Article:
17. Active site amino acid sequence of human factor D.

    PubMed

    Davis, A E

    1980-08-01

    Factor D was isolated from human plasma by chromatography on CM-Sephadex C50, Sephadex G-75, and hydroxylapatite. Digestion of reduced, S-carboxymethylated factor D with cyanogen bromide resulted in three peptides which were isolated by chromatography on Sephadex G-75 (superfine) equilibrated in 20% formic acid. NH2-Terminal sequences were determined by automated Edman degradation with a Beckman 890C sequencer using a 0.1 M Quadrol program. The smallest peptide (CNBr III) consisted of the NH2-terminal 14 amino acids. The other two peptides had molecular weights of 17,000 (CNBr I) and 7000 (CNBr II). Overlap of the NH2-terminal sequence of factor D with the NH2-terminal sequence of CNBr I established the order of the peptides. The NH2-terminal 53 residues of factor D are somewhat more homologous with the group-specific protease of rat intestine than with other serine proteases. The NH2-terminal sequence of CNBr II revealed the active site serine of factor D. The typical serine protease active site sequence (Gly-Asp-Ser-Gly-Gly-Pro was found at residues 12-17. The region surrounding the active site serine does not appear to be more highly homologous with any one of the other serine proteases. The structural data obtained point out the similarities between factor D and the other proteases. However, complete definition of the degree of relationship between factor D and other proteases will require determination of the remainder of the primary structure.

  18. The amino acid sequence of iguana (Iguana iguana) pancreatic ribonuclease.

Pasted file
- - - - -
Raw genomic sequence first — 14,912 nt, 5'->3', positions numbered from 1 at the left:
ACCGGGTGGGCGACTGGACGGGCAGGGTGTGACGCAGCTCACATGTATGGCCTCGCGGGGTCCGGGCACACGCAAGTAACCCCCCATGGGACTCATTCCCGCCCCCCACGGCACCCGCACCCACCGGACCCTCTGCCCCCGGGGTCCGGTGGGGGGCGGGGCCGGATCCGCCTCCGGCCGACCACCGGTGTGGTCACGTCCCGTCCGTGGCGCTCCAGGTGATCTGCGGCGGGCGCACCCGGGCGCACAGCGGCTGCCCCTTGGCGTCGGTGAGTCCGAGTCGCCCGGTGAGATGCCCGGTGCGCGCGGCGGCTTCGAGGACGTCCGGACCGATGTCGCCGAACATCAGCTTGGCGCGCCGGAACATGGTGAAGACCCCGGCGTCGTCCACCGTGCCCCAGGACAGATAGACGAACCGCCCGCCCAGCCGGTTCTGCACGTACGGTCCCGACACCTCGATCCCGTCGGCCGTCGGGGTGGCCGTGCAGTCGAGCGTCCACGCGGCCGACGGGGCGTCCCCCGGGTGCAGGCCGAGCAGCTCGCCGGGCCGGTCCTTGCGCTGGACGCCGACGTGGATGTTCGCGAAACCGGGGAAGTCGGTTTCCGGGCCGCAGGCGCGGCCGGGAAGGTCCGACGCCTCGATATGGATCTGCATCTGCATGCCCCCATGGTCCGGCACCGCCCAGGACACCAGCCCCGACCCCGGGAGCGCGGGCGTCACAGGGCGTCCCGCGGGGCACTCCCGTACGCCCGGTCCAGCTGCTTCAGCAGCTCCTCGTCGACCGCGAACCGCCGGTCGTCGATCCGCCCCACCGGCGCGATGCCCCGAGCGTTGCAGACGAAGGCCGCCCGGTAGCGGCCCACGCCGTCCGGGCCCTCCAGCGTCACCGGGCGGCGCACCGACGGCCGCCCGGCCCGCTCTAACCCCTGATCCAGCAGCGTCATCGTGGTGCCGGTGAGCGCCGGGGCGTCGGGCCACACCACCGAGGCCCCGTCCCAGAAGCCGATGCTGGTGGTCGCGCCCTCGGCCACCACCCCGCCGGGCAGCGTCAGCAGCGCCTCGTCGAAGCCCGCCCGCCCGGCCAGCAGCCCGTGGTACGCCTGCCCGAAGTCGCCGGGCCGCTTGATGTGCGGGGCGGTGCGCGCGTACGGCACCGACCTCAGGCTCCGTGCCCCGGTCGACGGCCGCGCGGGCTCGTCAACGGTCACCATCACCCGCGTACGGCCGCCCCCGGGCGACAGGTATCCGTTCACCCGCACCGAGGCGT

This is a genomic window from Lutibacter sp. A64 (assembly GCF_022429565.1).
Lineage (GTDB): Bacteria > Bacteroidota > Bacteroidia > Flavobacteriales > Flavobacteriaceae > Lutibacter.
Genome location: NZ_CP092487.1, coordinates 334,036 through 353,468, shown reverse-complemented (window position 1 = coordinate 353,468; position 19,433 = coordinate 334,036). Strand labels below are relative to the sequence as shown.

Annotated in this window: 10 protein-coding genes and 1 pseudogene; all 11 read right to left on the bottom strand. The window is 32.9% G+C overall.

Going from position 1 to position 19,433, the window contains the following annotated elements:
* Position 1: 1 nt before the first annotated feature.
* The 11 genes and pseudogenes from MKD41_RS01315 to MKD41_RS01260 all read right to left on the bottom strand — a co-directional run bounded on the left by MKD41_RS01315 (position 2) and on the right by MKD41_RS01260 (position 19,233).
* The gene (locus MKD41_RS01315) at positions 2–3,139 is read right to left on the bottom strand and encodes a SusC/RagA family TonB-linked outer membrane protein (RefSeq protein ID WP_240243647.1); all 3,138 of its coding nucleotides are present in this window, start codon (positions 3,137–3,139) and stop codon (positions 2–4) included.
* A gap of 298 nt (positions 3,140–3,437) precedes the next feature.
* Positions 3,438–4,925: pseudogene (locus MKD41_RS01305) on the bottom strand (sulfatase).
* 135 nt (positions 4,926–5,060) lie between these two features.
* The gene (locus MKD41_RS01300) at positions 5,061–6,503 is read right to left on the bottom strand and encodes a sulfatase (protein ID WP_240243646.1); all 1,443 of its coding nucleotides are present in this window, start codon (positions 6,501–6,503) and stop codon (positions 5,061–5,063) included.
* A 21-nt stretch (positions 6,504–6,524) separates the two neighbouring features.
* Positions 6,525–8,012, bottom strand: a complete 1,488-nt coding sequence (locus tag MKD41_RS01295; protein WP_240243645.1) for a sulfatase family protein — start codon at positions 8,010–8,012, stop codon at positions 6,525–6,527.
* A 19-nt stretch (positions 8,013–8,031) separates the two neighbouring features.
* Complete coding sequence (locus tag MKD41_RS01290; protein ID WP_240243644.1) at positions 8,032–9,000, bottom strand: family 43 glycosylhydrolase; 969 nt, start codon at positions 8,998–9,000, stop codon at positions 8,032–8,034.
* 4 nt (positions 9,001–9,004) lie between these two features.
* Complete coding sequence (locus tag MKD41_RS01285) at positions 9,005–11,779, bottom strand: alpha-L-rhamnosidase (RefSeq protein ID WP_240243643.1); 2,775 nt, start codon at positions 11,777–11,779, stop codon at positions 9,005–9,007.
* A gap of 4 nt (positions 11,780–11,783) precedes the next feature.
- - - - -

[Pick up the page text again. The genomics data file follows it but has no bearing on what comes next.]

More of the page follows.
PubMed

    Zhao, W; Beintema, J J; Hofsteenge, J

    1994-01-15

    The pyrimidine-specific ribonuclease superfamily constitutes a group of homologous proteins so far found only in higher vertebrates. Four separate families are found in mammals, which have resulted from gene duplications in mammalian ancestors. To learn more about the evolutionary history of this superfamily, the primary structure and other characteristics of the pancreatic enzyme from iguana (Iguana iguana), a herbivorous lizard species belonging to the reptiles, have been determined. The polypeptide chain consists of 119 amino acid residues. The positions of insertions and deletions in the sequence are identical to those in the enzyme from snapping turtle. However, the two enzymes differ at 54% of the amino acid positions. Iguana ribonuclease contains no carbohydrate, although the enzyme possesses three recognition sites for carbohydrate attachment, and has a high number of acidic residues in a localized part of the sequence.

  19. Seq2Logo: a method for construction and visualization of amino acid binding motifs and sequence profiles including sequence weighting, pseudo counts and two-sided representation of amino acid enrichment and depletion

    PubMed Central

    Thomsen, Martin Christen Frølund; Nielsen, Morten

    2012-01-01

    Seq2Logo is a web-based sequence logo generator. Sequence logos are a graphical representation of the information content stored in a multiple sequence alignment (MSA) and provide a compact and highly intuitive representation of the position-specific amino acid composition of binding motifs, active sites, etc. in biological sequences. Accurate generation of sequence logos is often compromised by sequence redundancy and low number of observations. Moreover, most methods available for sequence logo generation focus on displaying the position-specific enrichment of amino acids, discarding the equally valuable information related to amino acid depletion. Seq2logo aims at resolving these issues allowing the user to include sequence weighting to correct for data redundancy, pseudo counts to correct for low number of observations and different logotype representations each capturing different aspects related to amino acid enrichment and depletion. Besides allowing input in the format of peptides and MSA, Seq2Logo accepts input as Blast sequence profiles, providing easy access for non-expert end-users to characterize and identify functionally conserved/variable amino acids in any given protein of interest. The output from the server is a sequence logo and a PSSM. Seq2Logo is available at http://www.cbs.dtu.dk/biotools/Seq2Logo (14 May 2012, date last accessed). PMID:22638583

  20. Seq2Logo: a method for construction and visualization of amino acid binding motifs and sequence profiles including sequence weighting, pseudo counts and two-sided representation of amino acid enrichment and depletion.

    PubMed

    Thomsen, Martin Christen Frølund; Nielsen, Morten

    2012-07-01